The overwhelming sadness and feeling of isolation to handle the situation alone, after the tragic loss of hundreds in Sierra Leone due to the mudslide in the early morning hours of August 14, was ‘eased a bit’ when President Ellen Johnson Sirleaf and her Sierra Leonean counterpart attended the mass burial of 300 victims in words of healing.
For Sierra Leoneans, seeing the President of Liberia in their country, despite knowing that she will be leaving power shortly, was enough for them to move towards coping with their tragic loss.
Upon her arrival, she met with thousands of people looking up to her for answers, hope, help, relief, aid and hoping that the supremacy that has been vested in her as Africa’s first female president, will come in handy to help them come to terms with what had happened.
Like with the EBOLA epidemic, they said, President Sirleaf made sure that all of her donors were funding Guinea, Sierra Leone, and Liberia.
“This mudslide was worse than Ebola or anything you can imagine,” stated a Sierra Leone resident.
“The way she came in to help, we know that the Liberian President will come again to help us once more,” added Michaela Sulla, a Sierra Leonean actress, and journalist.
The Government of Sierra Leone along with the country’s Inter Religious Council declared seven days of fasting and three days of mourning on August 18, which ended Monday, August 28, in remembrance of those lost and those still left with the dreadful memory.
It was evident, when President Sirleaf spoke during the mass burial, that the smell and scene were indeed upsetting.
Taking notice of the commotion surrounding the number of caskets, mourners, military, parliament, and relatives of those who died, she observed with sadness. Many corpses were dismembered and had spent days decomposing, hence an unbearable stench; and yet, the nation along with the Liberian president attended in honor of those who had lost their lives.
Sad were the stories of those who had passed, one being of a boy whose class had decided to spend the night with him for a testing quiz the following day; they all died, including the principal of their school and his entire family.
Hundreds of caskets were stacked into military trucks parked alongside the grave yard waiting to be buried; relief workers stood around as if they had rehearsed their standing positions, all awaiting the mass burial with their shovels in hand.
Meanwhile, Madam Sirleaf, looking sincerely into the eyes of those at the gathering, said, “We have come on behalf of our brothers and sisters in Liberia to say to the people of Sierra Leone, how much we feel the pain and share the sorrow of all of those that have been affected by the tragic event.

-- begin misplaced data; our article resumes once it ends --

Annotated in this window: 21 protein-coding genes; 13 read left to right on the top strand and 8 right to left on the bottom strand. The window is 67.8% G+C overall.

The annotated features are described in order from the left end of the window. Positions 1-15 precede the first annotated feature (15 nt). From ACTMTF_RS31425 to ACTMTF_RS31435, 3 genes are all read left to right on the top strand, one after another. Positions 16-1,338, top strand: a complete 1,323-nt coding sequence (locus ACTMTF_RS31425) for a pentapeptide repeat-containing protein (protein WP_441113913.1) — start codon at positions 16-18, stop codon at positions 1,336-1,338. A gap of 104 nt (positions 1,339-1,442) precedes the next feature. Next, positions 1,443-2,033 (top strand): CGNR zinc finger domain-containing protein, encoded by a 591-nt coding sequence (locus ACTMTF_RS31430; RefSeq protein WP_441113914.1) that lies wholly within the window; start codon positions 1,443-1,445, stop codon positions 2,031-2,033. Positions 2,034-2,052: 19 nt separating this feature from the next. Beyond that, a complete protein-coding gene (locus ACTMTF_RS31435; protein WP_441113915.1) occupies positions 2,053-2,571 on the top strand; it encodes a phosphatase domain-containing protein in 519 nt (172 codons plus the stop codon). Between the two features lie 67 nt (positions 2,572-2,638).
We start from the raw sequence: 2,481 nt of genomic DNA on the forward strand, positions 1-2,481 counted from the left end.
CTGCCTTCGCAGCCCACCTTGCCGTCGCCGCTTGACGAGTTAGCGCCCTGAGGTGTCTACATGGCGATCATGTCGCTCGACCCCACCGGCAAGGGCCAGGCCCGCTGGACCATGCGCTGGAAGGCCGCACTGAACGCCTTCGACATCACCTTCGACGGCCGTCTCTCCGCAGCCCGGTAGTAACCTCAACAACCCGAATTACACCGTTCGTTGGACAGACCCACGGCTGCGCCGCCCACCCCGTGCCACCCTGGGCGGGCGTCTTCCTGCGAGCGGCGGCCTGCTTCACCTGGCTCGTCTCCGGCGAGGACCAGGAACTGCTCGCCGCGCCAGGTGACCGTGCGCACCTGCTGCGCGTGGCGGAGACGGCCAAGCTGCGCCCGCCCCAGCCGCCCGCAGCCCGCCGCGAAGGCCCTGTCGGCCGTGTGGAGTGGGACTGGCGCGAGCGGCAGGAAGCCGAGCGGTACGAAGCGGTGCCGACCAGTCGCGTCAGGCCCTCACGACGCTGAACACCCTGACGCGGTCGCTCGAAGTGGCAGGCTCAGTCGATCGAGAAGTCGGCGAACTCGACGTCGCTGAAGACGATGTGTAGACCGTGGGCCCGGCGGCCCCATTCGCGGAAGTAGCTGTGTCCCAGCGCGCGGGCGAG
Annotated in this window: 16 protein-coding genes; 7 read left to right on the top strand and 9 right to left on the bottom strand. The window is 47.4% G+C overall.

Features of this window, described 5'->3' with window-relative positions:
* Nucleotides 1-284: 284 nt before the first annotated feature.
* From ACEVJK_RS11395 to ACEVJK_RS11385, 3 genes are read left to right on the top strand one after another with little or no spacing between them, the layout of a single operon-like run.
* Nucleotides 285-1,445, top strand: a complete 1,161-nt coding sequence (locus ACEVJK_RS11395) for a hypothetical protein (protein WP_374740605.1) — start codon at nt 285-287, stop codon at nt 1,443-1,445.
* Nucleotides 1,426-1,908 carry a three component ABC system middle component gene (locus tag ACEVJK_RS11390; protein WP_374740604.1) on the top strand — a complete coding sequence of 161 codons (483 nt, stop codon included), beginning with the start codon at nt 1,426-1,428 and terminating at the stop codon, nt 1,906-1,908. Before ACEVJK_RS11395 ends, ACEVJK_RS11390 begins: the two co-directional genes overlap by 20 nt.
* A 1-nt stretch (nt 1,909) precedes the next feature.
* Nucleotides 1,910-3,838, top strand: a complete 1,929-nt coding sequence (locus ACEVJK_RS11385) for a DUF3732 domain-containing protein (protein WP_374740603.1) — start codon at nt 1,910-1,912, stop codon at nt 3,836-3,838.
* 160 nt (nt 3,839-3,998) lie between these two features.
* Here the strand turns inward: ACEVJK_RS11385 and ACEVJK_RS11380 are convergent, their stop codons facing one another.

“We pray that God will give the leadership of this country the strength and courage to accept this major loss, and the families and friends of the victims will also be richly blessed by God so that they can be strengthened as they go ahead trying to find a life in the midst of this great sorrow.”
She added: “Let God continue to look over all of us in this sub-region, our countries in the Mano River Union that have experienced so much sorrow and give us the courage to keep on rebuilding and reconstructing towards our development agenda. May God bless us all and keep us within the spirit of his powerful hands.”
President Ernest Bai Koroma thanked President Sirleaf for coming under such poor weather conditions to show her respect for those who passed and the grief that has fallen over the country.
“We welcome you and your delegation and tell you thank you for being here with us at this moment of grief. We have come here together in grief to pay our last respects to our loved ones, our neighbors, to our friends and to our colleagues, to reassure the bereaved families that they are not alone in this difficult moment,” he added.
“We have come together to share the agony inflicted upon our nation by the flood and the voracious mudslide that is another painful episode in our nation. Those that were swept away to their untimely deaths all had their plans for the next day and their hopes and aspirations for a bright future. Like the innocent children who went to study in the home of one of their brightest colleagues; like the young man who was due to get married tomorrow; and like the husband who worked so hard to get his family in a new home and just moved them into this lovely home; this has been… as painful as it can get, and has badly shaken our beloved nation. We will bury our loved ones but we will not bury our hopes.”
“We believe our Lord; our God is on our side. And will give us the strength to accept his loss, and like the resilient people that we always are, we will rise above this tragedy and begin once again, in the process of moving our great nation forward. As we mourn, let me assure you that we will support the bereaved families and the affected we will continue to stand by you and share with you your grief and help those of you that are traumatized and depressed. May the good God have mercy on our people that have departed and may they be granted eternal life,” President Koroma said.